The Future: How S2’s signing of 15-year-old Ray Serrano reflects shifting culture for bright young prospects

Ray Serrano S2 2018-04-25

When Ray Serrano inked a professional contract with Seattle Sounders FC 2 on Feb. 14, 2018, he became the youngest signing in club history at just 15 years old. His journey from a local select team in his hometown of Moses Lake, Wash., to the professional ranks is incredibly unique within the American soccer landscape.

Five years ago, a player like Serrano would have likely fallen through the cracks. But as Sounders Academy continues to expand its youth programming, scouting infrastructure and developmental pathway, it’s a story that will become commonplace in the future.

As soon as Serrano could walk, he had a ball at his feet. Growing up in a Mexican-American household, Serrano and his siblings would often settle friendly arguments with games of 1-v-1 soccer in the backyard, where the S2 prospect first honed his creative, unpredictable playing style.

When he was nine, Serrano joined local club Columbia Basin United FC and played up on the U-12 team. He was capable of playing at an even higher level, so his family took turns driving him to Spokane, which is two hours away, twice a week so he could play for the Spokane Shadow.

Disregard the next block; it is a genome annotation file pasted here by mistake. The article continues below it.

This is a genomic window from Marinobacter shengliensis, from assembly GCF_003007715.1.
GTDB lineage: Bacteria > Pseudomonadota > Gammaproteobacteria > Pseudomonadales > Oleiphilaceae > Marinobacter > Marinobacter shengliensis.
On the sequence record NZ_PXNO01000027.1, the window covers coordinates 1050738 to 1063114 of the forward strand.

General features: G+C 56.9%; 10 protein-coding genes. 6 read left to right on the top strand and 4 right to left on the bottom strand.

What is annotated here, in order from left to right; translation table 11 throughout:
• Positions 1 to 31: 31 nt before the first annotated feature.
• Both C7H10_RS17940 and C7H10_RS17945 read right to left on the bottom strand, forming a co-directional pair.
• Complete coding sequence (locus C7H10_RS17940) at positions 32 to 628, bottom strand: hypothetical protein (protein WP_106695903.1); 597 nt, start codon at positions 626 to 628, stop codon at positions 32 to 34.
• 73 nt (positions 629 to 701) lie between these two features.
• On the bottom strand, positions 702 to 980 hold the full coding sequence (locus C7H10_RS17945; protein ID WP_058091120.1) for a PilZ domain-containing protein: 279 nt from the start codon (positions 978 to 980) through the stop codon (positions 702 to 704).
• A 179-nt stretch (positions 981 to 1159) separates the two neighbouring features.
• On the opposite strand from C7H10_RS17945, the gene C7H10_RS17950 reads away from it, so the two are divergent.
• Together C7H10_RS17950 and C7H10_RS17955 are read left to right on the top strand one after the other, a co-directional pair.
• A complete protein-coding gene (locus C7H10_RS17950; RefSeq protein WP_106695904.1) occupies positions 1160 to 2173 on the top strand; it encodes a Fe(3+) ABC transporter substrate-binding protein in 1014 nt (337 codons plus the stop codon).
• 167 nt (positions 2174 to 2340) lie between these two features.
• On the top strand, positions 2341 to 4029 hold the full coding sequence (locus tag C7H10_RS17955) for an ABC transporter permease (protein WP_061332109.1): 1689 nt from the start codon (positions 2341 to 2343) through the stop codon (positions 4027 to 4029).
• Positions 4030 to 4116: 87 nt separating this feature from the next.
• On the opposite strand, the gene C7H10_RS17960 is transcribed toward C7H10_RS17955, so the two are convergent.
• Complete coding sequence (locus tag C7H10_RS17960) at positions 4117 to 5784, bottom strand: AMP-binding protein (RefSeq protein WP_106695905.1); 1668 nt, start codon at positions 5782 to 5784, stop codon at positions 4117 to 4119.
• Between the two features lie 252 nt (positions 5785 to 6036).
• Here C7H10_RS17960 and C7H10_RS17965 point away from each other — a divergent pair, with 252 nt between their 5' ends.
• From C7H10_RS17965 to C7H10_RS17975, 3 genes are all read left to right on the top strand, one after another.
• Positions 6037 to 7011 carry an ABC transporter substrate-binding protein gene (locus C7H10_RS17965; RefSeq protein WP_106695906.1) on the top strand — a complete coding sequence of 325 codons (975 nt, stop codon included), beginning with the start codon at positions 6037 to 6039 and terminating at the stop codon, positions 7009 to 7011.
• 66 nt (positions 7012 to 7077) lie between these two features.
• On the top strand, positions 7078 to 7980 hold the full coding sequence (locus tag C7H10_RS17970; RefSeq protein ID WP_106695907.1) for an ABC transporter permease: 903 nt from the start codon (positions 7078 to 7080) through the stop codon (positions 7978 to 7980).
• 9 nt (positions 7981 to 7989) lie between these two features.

It was with the Shadow — a youth club affiliate of Sounders FC, meaning the Academy shares resources such as coaching education and training curriculums — that he first caught the eye of Sounders coaches.

The Future: How S2’s signing of 15-year-old Ray Serrano reflects shifting culture for bright young prospects  -

Serrano with the U-17 Academy team | Quinn Width

“From what I heard, they spotted me at a game against Crossfire,” said Serrano. “We played against them and Michael Morris — he’s the coach of the U-19s right now — was at that game. I think I scored one goal because we lost like 7-1, but I played pretty well.”

Impressed by this dynamic No. 10, Morris relayed his scouting report to the rest of the Academy staff, who then traveled to Arizona for the ODP Regional tournament to give him a second look.

“Sometimes when you see a player, you can tell right away that they can play at a higher level,” said Sounders FC Director of Player Development and Academy Director Marc Nicholls. “Within 15 minutes of the first time we saw him in Arizona, it was pretty obvious he needed to play at a higher level. I don’t even think you had to be a soccer coach to see it.”

Nicholls then spoke to Serrano’s parents about Ray entering the Sounders Discovery Program (SDP), which invites the top prospects in the state to train twice a week with Academy coaches using the Sounders curriculum. Serrano impressed the SDP coaches enough to be called back for a second training stint, this time with the U-15s.